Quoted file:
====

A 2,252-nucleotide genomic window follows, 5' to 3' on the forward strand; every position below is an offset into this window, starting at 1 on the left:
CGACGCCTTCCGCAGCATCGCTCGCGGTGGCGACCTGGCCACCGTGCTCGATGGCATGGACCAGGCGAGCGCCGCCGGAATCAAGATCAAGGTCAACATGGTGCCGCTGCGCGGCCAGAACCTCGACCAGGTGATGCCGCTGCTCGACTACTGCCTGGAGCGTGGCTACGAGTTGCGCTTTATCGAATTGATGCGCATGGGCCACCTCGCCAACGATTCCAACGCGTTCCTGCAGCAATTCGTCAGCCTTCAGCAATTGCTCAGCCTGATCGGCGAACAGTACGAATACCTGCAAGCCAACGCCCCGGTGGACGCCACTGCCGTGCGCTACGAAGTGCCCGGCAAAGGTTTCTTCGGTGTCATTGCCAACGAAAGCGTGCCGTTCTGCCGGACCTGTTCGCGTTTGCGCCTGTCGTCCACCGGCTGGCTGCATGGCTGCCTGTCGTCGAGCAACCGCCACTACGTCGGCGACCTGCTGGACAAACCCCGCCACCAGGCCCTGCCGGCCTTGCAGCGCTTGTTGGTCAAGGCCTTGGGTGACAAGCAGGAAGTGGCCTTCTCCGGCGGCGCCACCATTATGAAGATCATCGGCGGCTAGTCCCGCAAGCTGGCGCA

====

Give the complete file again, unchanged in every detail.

A 2,252-nucleotide genomic window follows, 5' to 3' on the forward strand; every position below is an offset into this window, starting at 1 on the left:
CGACGCCTTCCGCAGCATCGCTCGCGGTGGCGACCTGGCCACCGTGCTCGATGGCATGGACCAGGCGAGCGCCGCCGGAATCAAGATCAAGGTCAACATGGTGCCGCTGCGCGGCCAGAACCTCGACCAGGTGATGCCGCTGCTCGACTACTGCCTGGAGCGTGGCTACGAGTTGCGCTTTATCGAATTGATGCGCATGGGCCACCTCGCCAACGATTCCAACGCGTTCCTGCAGCAATTCGTCAGCCTTCAGCAATTGCTCAGCCTGATCGGCGAACAGTACGAATACCTGCAAGCCAACGCCCCGGTGGACGCCACTGCCGTGCGCTACGAAGTGCCCGGCAAAGGTTTCTTCGGTGTCATTGCCAACGAAAGCGTGCCGTTCTGCCGGACCTGTTCGCGTTTGCGCCTGTCGTCCACCGGCTGGCTGCATGGCTGCCTGTCGTCGAGCAACCGCCACTACGTCGGCGACCTGCTGGACAAACCCCGCCACCAGGCCCTGCCGGCCTTGCAGCGCTTGTTGGTCAAGGCCTTGGGTGACAAGCAGGAAGTGGCCTTCTCCGGCGGCGCCACCATTATGAAGATCATCGGCGGCTAGTCCCGCAAGCTGGCGCA